At the TAC headquarters, a team of about 150 technicians receives about 5,000 calls from dealership technicians across the U.S. each week looking for support or answers regarding a variety of issues. Of those, about 200 cannot be diagnosed by phone; field agents must be sent out to check out the issue in person.
“SWIS definitely helps get our customers back on the road more quickly. We’ve had some wiring situations that we were able to fix in a few hours versus a few days using See What I See and that’s really valuable,” says Susan Padro, Service Manager at Mullinax Ford in Apopka Florida.
Ford has activated 1200 of the headsets so far with more than 350 SWIS calls to TAC in the last 90 days. All US-based dealers should have SWIS in their toolbox by November of this year.
Currently, SWIS is for diagnostic assistance, but designers are working to enhance the headsets to add more specific use cases such as H-VAC concerns. Other uses cases include gaining prior approval before replacing a windshield by sending pictures of the defect instantly. Fleets are looking to leverage the headset to assist a technician on site with certain electric vehicle repairs instead sending an engineer allowing for faster repairs and savings on travel costs. Mobile service teams are also looking at using SWIS to remote in from someone’s driveway where they are performing a service like tire changes. Training remotely using the headset between an instructor and a student is another valuable use case to avoid having to attend a distant training center.
About Ford Motor Company
Ford Motor Company (NYSE: F) is a global company based in Dearborn, Michigan, that is committed to helping build a better world, where every person is free to move and pursue their dreams. The company’s Ford+ plan for growth and value creation combines existing strengths, new capabilities and always-on relationships with customers to enrich experiences for and deepen the loyalty of those customers. Ford develops and delivers innovative, must-have Ford trucks, sport utility vehicles, commercial vans and cars and Lincoln luxury vehicles, as well as connected services. Additionally, Ford is establishing leadership positions in mobility solutions, including self-driving technology, and provides financial services through Ford Motor Credit Company. Ford employs about 182,000 people worldwide. More information about the company, its products and Ford Credit is available at corporate.ford.com.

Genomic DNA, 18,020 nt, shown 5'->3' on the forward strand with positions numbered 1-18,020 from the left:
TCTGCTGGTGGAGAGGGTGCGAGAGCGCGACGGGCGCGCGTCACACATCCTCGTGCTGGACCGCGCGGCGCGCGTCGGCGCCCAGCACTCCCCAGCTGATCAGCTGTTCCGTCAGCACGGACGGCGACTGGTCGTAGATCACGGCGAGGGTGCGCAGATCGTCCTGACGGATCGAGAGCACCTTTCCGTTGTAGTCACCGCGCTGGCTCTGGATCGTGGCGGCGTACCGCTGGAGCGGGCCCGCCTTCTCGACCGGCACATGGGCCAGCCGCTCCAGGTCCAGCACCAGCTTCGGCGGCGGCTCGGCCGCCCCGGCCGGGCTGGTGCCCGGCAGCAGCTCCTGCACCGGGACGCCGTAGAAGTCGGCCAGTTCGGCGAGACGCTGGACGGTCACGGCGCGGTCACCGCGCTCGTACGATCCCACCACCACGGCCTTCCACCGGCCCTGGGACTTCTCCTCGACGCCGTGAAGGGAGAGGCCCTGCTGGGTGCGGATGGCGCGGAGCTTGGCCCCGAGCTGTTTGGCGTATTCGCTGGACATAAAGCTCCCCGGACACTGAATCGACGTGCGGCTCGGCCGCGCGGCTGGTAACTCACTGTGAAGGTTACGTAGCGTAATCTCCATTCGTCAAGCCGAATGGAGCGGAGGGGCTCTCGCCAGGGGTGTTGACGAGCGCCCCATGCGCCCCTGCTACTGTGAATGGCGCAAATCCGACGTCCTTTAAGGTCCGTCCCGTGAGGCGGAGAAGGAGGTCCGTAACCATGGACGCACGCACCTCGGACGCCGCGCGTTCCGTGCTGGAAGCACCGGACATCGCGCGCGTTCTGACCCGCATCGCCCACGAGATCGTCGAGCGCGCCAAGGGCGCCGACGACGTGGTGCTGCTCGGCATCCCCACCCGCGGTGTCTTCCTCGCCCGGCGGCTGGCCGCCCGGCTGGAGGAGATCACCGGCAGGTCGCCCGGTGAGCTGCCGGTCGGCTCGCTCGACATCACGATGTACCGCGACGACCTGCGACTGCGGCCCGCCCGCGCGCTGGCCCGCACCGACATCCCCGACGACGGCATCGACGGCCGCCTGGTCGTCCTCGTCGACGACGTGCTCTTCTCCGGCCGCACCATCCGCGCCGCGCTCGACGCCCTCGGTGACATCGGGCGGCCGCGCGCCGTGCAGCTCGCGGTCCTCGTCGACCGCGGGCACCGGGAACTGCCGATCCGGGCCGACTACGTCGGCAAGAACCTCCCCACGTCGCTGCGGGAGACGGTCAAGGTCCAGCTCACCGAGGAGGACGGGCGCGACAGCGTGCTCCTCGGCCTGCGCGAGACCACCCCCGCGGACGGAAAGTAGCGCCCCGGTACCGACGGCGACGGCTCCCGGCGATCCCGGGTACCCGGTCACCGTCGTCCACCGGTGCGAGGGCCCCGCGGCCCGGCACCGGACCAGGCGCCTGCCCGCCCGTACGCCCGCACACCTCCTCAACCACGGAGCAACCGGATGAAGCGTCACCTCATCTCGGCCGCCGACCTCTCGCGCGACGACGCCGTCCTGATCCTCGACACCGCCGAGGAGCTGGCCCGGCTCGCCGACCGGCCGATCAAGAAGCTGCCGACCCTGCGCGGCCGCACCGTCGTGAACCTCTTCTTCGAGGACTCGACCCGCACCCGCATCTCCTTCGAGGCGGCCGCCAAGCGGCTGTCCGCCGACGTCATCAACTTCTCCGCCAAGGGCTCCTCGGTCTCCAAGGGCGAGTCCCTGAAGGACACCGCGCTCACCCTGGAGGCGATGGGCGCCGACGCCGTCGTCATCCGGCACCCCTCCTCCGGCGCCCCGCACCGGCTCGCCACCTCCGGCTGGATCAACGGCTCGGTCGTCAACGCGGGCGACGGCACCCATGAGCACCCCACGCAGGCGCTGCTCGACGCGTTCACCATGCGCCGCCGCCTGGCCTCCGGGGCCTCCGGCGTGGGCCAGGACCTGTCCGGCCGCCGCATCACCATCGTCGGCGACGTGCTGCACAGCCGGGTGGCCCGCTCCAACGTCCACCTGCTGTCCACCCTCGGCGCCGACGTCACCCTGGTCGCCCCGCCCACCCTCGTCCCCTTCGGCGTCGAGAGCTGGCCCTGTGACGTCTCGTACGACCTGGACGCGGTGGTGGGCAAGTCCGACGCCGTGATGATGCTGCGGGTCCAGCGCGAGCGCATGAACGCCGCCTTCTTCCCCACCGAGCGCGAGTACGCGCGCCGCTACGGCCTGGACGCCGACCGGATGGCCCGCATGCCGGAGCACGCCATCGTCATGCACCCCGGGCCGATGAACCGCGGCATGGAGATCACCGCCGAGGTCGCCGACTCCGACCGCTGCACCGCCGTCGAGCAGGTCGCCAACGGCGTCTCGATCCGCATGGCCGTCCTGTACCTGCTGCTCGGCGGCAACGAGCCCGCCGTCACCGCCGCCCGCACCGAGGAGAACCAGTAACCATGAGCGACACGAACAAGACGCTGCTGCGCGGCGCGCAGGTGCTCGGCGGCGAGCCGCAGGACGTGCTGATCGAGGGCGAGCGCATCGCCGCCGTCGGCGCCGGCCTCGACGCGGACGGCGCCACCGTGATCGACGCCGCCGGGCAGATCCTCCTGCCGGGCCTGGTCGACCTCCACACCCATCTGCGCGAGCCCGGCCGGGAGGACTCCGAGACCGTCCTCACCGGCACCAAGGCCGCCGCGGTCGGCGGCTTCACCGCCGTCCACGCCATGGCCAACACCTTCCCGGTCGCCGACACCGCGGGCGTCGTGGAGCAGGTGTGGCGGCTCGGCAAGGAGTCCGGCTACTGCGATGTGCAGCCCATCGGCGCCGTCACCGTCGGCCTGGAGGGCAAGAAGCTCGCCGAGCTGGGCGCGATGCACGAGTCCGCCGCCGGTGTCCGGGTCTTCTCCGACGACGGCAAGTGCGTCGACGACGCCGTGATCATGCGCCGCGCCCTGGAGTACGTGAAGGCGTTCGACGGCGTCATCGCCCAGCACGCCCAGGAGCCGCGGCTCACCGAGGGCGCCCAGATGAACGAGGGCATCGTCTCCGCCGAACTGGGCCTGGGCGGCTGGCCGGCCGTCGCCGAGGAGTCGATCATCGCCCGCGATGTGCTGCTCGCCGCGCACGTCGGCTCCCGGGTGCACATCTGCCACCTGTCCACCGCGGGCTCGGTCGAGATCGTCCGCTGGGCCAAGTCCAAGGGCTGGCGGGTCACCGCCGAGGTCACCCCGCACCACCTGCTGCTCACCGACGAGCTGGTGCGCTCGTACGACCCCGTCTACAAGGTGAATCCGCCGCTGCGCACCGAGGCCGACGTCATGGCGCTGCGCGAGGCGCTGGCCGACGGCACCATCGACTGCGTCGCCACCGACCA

V8 engines operates under the same basic principles as any other gasoline four-stroke engine. First the piston pulls in air and fuel as it moves downward, then it compresses that air and fuel as the piston moves upward. A spark plug fires, igniting the air/fuel mixture and forcing the piston downward. Finally the piston pushes out the exhaust gases on its way back up, before for the cycle repeats itself.
In a V8 engine, this cycle is happening in 8 different cylinders, at different times. Instead of multiple cylinders firing at the same time, you want them to be spread out so that power delivery is smooth. For this Chevy V8, the firing or is 1, 8, 7, 2, 6, 5, 4, 3. With 8 cylinders, there is a cylinder firing for every 90 degrees of the crankshaft rotating, which means at any point in time, there are two cylinders on the power stroke.
With regards to the valvetrain, the intake air comes from the top of the engine, and into the sides of the cylinder head. The exhaust flows to the sides of the engine, exiting the exhaust valves from the cylinder head. In this LS3 model, there is a single intake valve and a single exhaust valve, though it’s also common to see engines with two intake valves and two exhaust valves. The larger valve is the intake valve, and the smaller valve is the exhaust valve.
The pushrod valvetrain gets its name from the metal pushrods which activate the rocker arms which open up the valves. The camshaft, located in the center of the V, has lobes on it which push the push rods up, opening the appropriate valves. For a full explanation of V8 engines, check out the video!